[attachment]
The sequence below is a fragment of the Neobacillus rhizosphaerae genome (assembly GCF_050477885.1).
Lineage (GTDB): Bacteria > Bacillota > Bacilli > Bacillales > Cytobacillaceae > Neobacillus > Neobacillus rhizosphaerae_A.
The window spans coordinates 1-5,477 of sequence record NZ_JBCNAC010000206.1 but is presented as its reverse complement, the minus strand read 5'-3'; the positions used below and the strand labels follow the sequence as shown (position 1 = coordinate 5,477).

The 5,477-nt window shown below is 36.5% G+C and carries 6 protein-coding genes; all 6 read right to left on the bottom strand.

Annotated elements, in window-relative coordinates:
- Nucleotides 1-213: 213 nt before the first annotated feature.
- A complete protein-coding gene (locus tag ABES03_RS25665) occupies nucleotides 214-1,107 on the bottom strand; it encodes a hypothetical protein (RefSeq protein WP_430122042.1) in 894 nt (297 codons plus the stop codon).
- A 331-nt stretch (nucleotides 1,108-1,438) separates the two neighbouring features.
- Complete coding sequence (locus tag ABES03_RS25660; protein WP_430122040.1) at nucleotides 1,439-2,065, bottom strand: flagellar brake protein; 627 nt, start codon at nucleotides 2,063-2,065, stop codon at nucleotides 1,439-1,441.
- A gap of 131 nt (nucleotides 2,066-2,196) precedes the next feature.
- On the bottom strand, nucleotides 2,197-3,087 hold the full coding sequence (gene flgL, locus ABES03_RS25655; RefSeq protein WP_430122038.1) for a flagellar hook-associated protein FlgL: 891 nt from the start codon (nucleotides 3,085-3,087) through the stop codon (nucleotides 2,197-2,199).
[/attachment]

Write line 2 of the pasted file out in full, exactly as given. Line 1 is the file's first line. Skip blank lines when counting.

Lineage (GTDB): Bacteria > Bacillota > Bacilli > Bacillales > Cytobacillaceae > Neobacillus > Neobacillus rhizosphaerae_A.